The UN Secretary General first met with the Chinese people, so to speak, through the Chinese social media web-site Sina Weibo. He responded to 23 questions out of perhaps 16,000 posted. Perhaps most compelling question was: what makes him really angry enough “to pound the table”? Mr. Ban’s answer: "It's very difficult to talk with those human rights perpetrators, violators, particularly when some leaders are not committed to protecting those group of people, vulnerable people. I have been speaking very clearly and very strongly and firmly that you must keep this principle."
Does China’s leadership qualify as a human rights abuser. There is Tibet and the fate of the Uighur’s. Dissidents are repressed, forced abortions are allegedly performed and the rule of law is still in question. Many of the UN”s human rights Experts/Special Rapporteurs and the UN’s High Commissioner for Human Rights have been critical. See our Blog for Film: "Unprecedented Scrutiny of China Human Rights". Some of China’s neighbors, particularly Vietnam and the Philippines feel bullied on territorial disputes. See our Blog for Film: “Divide & Conquer in South China Sea.” So will UNSG Ban Ki-moon pound the table when he meets President Hu Jintao, Foreign Minister Yang Jiechi and other political leaders!? See our Blog for Film: "China Stakes Claim in Africa".
Another issue on which China has frustrated the United Nations leadership is Syria: “I’m deeply concerned and sometimes I cannot sleep when I think of so many people being killed every day, even today and yesterday hundred and two hundred people have been killed. This must stop, at any cost, so that Syrian people can commence immediately political dialogue for political resolution of this issue, reflecting the genuine aspiration and genuine need of people. China can play a very important role. That is one of the reasons I am here. I’ll try to discuss this matter with the leadership of China’s government, President Hu Jintao, Foreign Minister Yang Jiechi and many other leaders.” So far Beijing has blocked effective action within the UN Security Council to confront the Assad regime in Syria from perpetrating grave violations of international humanitarian law, including systematic killings and torture. Again, we wonder if UNSG Ban Ki-moon will pound the table?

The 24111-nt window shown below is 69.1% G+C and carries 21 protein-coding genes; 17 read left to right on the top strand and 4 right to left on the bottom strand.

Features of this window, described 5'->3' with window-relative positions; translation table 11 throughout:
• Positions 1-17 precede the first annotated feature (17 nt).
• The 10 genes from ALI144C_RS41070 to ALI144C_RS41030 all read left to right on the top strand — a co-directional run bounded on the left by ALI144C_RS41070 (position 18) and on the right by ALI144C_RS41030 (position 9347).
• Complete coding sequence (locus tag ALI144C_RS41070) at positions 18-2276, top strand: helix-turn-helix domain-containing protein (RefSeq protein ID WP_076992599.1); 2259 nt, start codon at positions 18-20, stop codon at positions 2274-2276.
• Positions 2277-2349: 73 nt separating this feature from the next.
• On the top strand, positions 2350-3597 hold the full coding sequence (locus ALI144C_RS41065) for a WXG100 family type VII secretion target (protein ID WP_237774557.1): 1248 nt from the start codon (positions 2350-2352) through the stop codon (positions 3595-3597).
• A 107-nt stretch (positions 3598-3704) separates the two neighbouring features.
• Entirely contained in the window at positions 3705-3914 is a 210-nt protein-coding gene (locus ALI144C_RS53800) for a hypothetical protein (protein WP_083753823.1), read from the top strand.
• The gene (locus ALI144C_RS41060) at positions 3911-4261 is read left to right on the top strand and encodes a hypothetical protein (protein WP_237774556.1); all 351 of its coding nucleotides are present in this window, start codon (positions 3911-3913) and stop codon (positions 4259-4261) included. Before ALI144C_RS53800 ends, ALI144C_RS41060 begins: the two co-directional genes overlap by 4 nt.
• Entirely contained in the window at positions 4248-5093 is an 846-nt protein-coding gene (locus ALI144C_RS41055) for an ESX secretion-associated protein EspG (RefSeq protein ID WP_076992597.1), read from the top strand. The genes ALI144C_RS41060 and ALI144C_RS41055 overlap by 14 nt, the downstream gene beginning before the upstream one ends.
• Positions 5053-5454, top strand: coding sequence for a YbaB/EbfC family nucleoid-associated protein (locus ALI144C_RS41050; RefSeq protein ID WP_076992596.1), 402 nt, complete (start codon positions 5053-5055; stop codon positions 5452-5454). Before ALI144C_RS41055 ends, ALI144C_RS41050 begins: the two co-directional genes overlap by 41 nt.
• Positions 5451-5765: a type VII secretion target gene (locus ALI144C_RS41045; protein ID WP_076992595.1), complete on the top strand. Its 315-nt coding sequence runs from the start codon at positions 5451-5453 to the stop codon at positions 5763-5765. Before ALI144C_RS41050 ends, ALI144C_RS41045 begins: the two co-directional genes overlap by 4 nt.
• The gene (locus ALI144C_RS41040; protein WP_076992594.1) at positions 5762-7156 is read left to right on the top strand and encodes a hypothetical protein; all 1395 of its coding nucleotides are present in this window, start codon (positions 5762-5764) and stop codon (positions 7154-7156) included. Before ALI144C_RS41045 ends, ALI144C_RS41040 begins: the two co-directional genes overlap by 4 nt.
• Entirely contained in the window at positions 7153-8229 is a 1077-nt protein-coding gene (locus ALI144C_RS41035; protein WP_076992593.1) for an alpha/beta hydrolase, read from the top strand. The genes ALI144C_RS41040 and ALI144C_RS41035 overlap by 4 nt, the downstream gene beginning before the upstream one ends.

“China has been taking very important initiatives in helping African people and countries to strengthen their capacities to address many difficult challenges. This is a great example of South-South cooperation.” However, China’s motives are overwhelmingly focused on expanding its access to markets and resources. Some Africans are not entirely comfortable regarding China’s mercantilist tactics, including overwhelming/under-pricing local markets/producers. Of course the record of the previous generations of European colonial powers leaves most Africans happy to have China as an alternative. However, the costs in human rights and the respect for the rule of law are frequently high. Beijing recently welcomed Sudan’s President Bashir despite that he has been indicted by the International Criminal Court on basis of referral from the UN Security Council itself and demands that he be handed over to the Global Tribunal. See our Blog for Film: “Arresting Sudan President”. Will UNSG Ban Ki-moon pound the table when he mentions Bashir and the continuing conflicts in Sudan and South Sudan? Will the UNSG even mention Sudan and South Sudan?
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